High levels of intense exercise may be unhealthy for the heart

There is growing evidence that high levels of intense exercise may be cardiotoxic and promote permanent structural changes in the heart, which can, in some individuals, predispose them to experience arrhythmias.

Just as most therapies have a dose-response relationship whereby benefits diminish at high doses and the risk of adverse events increases, high level of intense exercise may also be bad for the heart, suggests a new study.

The researchers reviewed studies that looked into the relationship between exercise and heart problems and found that there is growing evidence that high levels of intense exercise may be cardiotoxic and promote permanent structural changes in the heart.

"Much of the discussion regarding the relative risks and benefits of long-term endurance sports training is hijacked by definitive media-grabbing statements, which has fueled an environment in which one may be criticized for even questioning the benefits of exercise," explains Dr. La Gerche, who is Head of Sports Cardiology at the Baker IDI Heart and Diabetes Institute, Melbourne, Australia. "This paper discusses the often questionable, incomplete, and controversial science behind the emerging concern that high levels of intense exercise may be associated with some adverse health effects."

'If you're an athlete, you're probably more likely than a non-exerciser to trigger a dangerous heart rhythm because the heart is working more intensely - but only where an abnormality is there to start with.'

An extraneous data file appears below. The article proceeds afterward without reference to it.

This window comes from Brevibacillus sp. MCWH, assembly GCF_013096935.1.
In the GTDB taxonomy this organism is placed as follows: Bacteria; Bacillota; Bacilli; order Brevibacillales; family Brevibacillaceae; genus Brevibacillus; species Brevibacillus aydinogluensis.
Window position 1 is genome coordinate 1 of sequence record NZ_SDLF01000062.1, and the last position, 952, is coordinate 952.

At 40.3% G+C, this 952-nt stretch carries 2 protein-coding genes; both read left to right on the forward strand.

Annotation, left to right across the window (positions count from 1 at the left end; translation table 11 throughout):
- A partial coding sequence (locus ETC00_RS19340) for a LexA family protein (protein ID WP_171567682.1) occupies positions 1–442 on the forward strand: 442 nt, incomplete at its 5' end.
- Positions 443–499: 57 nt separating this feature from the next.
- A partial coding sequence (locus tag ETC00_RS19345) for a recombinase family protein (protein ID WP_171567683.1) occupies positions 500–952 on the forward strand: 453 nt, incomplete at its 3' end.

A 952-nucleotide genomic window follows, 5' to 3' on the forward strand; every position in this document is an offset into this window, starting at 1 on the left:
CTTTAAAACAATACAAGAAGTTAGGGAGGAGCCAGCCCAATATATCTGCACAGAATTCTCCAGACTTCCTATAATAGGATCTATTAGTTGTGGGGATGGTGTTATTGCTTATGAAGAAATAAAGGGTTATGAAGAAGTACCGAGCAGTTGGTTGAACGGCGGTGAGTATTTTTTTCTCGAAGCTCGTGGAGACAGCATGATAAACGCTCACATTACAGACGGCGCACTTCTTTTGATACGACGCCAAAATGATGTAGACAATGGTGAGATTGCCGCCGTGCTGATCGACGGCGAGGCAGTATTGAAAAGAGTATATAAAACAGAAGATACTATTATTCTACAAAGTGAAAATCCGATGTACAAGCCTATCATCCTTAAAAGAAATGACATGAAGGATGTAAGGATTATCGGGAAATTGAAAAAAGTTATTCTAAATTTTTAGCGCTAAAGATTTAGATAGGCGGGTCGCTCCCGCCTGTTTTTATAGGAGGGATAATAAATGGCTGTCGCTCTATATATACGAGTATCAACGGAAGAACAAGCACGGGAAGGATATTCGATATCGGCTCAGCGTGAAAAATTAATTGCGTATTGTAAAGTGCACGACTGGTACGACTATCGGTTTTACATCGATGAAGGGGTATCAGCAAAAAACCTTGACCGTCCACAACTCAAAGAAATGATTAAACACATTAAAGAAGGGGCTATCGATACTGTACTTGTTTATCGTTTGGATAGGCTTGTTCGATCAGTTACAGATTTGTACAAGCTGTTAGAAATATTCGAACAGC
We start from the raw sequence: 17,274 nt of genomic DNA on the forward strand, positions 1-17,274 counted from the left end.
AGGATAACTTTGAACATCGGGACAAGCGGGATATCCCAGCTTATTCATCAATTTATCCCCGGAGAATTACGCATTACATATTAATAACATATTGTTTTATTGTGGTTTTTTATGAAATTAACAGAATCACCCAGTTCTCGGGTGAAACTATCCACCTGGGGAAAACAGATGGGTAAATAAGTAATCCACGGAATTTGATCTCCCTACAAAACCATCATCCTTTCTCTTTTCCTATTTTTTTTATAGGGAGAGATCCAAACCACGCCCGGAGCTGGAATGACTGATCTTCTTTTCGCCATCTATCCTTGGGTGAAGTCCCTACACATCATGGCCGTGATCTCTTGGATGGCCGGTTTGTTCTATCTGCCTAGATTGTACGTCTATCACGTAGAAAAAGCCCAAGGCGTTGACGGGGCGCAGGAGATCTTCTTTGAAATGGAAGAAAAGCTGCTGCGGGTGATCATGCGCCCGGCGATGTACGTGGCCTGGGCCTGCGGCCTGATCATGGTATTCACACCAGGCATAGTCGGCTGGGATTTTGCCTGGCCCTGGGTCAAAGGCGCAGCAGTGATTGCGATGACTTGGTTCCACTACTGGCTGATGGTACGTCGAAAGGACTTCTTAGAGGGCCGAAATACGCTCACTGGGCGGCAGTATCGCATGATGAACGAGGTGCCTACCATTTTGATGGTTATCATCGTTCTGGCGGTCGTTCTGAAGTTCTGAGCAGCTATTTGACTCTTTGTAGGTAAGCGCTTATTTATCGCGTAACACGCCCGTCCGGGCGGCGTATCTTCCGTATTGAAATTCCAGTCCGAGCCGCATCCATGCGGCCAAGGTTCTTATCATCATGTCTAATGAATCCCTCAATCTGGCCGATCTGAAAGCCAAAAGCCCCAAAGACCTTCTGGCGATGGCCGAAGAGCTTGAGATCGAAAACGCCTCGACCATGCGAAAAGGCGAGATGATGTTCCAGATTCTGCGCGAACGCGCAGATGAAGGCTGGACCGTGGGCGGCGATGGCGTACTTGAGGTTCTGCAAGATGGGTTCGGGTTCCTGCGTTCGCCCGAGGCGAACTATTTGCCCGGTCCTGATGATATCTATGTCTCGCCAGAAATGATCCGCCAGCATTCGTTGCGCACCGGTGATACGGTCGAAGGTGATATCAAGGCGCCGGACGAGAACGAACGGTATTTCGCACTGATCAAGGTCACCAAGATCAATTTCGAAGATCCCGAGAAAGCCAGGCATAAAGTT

So if you do intense exercise with one of these conditions it can increase the risk of a life-threatening heart rhythm, he says.

That's why anyone starting an intense regimen involving exercising so hard that you can't talk in normal sentences should check with their GP first, in case they recognize symptoms.

These include dizziness, sudden loss of consciousness, palpitations or chest pain during or after exercise.

Light exercise with these conditions is OK, but heavy weightlifting, competitive sports such as football or basketball, with stop-start moves, or extreme endurance events, such as marathons and triathlons, are not recommended.

"Given that this is a concern that affects such a large proportion of society, it is something that deserves investment. The lack of large prospective studies of persons engaged in high-volume and high-intensity exercise represents the biggest deficiency in the literature to date, and, although such work presents a logistical and financial challenge, many questions will remain controversies until such data emege," La Gerche observed.

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